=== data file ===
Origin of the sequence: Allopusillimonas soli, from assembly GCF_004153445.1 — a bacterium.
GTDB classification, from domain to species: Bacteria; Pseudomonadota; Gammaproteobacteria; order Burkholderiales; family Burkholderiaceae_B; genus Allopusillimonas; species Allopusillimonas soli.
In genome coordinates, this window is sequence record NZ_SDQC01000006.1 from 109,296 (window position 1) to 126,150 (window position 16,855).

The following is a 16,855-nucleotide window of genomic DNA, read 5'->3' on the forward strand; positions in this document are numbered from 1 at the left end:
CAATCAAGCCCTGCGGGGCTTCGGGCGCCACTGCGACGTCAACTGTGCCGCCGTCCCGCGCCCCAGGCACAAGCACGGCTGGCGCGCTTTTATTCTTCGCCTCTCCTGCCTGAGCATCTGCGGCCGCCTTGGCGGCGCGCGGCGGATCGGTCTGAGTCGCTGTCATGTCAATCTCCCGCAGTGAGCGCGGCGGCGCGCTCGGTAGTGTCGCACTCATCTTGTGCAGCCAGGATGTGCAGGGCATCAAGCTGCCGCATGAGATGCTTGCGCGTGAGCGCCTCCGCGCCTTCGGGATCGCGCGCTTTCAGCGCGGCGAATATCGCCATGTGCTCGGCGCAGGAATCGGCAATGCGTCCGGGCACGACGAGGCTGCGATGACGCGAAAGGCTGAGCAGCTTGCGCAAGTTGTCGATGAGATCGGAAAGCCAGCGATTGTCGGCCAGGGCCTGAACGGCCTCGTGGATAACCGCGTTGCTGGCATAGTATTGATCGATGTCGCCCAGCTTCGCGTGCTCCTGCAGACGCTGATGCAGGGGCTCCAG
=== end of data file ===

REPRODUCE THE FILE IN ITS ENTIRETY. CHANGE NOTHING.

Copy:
Origin of the sequence: Allopusillimonas soli, from assembly GCF_004153445.1 — a bacterium.
GTDB classification, from domain to species: Bacteria; Pseudomonadota; Gammaproteobacteria; order Burkholderiales; family Burkholderiaceae_B; genus Allopusillimonas; species Allopusillimonas soli.
In genome coordinates, this window is sequence record NZ_SDQC01000006.1 from 109,296 (window position 1) to 126,150 (window position 16,855).

The following is a 16,855-nucleotide window of genomic DNA, read 5'->3' on the forward strand; positions in this document are numbered from 1 at the left end:
CAATCAAGCCCTGCGGGGCTTCGGGCGCCACTGCGACGTCAACTGTGCCGCCGTCCCGCGCCCCAGGCACAAGCACGGCTGGCGCGCTTTTATTCTTCGCCTCTCCTGCCTGAGCATCTGCGGCCGCCTTGGCGGCGCGCGGCGGATCGGTCTGAGTCGCTGTCATGTCAATCTCCCGCAGTGAGCGCGGCGGCGCGCTCGGTAGTGTCGCACTCATCTTGTGCAGCCAGGATGTGCAGGGCATCAAGCTGCCGCATGAGATGCTTGCGCGTGAGCGCCTCCGCGCCTTCGGGATCGCGCGCTTTCAGCGCGGCGAATATCGCCATGTGCTCGGCGCAGGAATCGGCAATGCGTCCGGGCACGACGAGGCTGCGATGACGCGAAAGGCTGAGCAGCTTGCGCAAGTTGTCGATGAGATCGGAAAGCCAGCGATTGTCGGCCAGGGCCTGAACGGCCTCGTGGATAACCGCGTTGCTGGCATAGTATTGATCGATGTCGCCCAGCTTCGCGTGCTCCTGCAGACGCTGATGCAGGGGCTCCAG